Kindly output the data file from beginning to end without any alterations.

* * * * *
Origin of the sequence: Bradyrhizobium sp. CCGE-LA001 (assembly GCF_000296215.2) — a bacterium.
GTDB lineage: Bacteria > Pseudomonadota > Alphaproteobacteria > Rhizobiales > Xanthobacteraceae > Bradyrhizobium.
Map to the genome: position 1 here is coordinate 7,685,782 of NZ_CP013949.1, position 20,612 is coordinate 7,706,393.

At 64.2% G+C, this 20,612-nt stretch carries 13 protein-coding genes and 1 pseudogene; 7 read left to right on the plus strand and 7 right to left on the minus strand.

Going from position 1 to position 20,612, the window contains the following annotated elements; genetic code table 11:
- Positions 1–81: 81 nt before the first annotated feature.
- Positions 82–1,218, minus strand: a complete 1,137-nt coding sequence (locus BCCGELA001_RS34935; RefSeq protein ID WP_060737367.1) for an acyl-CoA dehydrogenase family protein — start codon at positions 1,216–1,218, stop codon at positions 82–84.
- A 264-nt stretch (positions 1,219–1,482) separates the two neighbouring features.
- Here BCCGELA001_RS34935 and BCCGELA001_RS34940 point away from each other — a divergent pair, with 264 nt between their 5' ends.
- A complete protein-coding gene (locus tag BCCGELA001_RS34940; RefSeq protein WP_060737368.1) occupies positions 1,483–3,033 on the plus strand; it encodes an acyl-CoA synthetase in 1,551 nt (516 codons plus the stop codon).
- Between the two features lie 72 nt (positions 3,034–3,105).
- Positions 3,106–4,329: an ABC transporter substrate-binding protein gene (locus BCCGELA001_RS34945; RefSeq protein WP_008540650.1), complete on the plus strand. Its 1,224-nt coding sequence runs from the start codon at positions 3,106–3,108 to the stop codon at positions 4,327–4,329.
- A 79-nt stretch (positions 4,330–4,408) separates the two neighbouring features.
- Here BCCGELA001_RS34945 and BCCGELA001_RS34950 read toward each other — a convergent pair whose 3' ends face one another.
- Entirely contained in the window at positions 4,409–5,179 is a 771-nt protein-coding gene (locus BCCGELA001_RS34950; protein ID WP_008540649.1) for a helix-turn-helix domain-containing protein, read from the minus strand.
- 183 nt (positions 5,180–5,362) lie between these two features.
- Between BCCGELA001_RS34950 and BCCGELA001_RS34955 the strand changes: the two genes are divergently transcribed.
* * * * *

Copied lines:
Origin of the sequence: Bradyrhizobium sp. CCGE-LA001 (assembly GCF_000296215.2) — a bacterium.
GTDB lineage: Bacteria > Pseudomonadota > Alphaproteobacteria > Rhizobiales > Xanthobacteraceae > Bradyrhizobium.
Map to the genome: position 1 here is coordinate 7,685,782 of NZ_CP013949.1, position 20,612 is coordinate 7,706,393.

At 64.2% G+C, this 20,612-nt stretch carries 13 protein-coding genes and 1 pseudogene; 7 read left to right on the plus strand and 7 right to left on the minus strand.

Going from position 1 to position 20,612, the window contains the following annotated elements; genetic code table 11:
- Positions 1–81: 81 nt before the first annotated feature.
- Positions 82–1,218, minus strand: a complete 1,137-nt coding sequence (locus BCCGELA001_RS34935; RefSeq protein ID WP_060737367.1) for an acyl-CoA dehydrogenase family protein — start codon at positions 1,216–1,218, stop codon at positions 82–84.
- A 264-nt stretch (positions 1,219–1,482) separates the two neighbouring features.
- Here BCCGELA001_RS34935 and BCCGELA001_RS34940 point away from each other — a divergent pair, with 264 nt between their 5' ends.
- A complete protein-coding gene (locus tag BCCGELA001_RS34940; RefSeq protein WP_060737368.1) occupies positions 1,483–3,033 on the plus strand; it encodes an acyl-CoA synthetase in 1,551 nt (516 codons plus the stop codon).
- Between the two features lie 72 nt (positions 3,034–3,105).
- Positions 3,106–4,329: an ABC transporter substrate-binding protein gene (locus BCCGELA001_RS34945; RefSeq protein WP_008540650.1), complete on the plus strand. Its 1,224-nt coding sequence runs from the start codon at positions 3,106–3,108 to the stop codon at positions 4,327–4,329.
- A 79-nt stretch (positions 4,330–4,408) separates the two neighbouring features.
- Here BCCGELA001_RS34945 and BCCGELA001_RS34950 read toward each other — a convergent pair whose 3' ends face one another.
- Entirely contained in the window at positions 4,409–5,179 is a 771-nt protein-coding gene (locus BCCGELA001_RS34950; protein ID WP_008540649.1) for a helix-turn-helix domain-containing protein, read from the minus strand.
- 183 nt (positions 5,180–5,362) lie between these two features.
- Between BCCGELA001_RS34950 and BCCGELA001_RS34955 the strand changes: the two genes are divergently transcribed.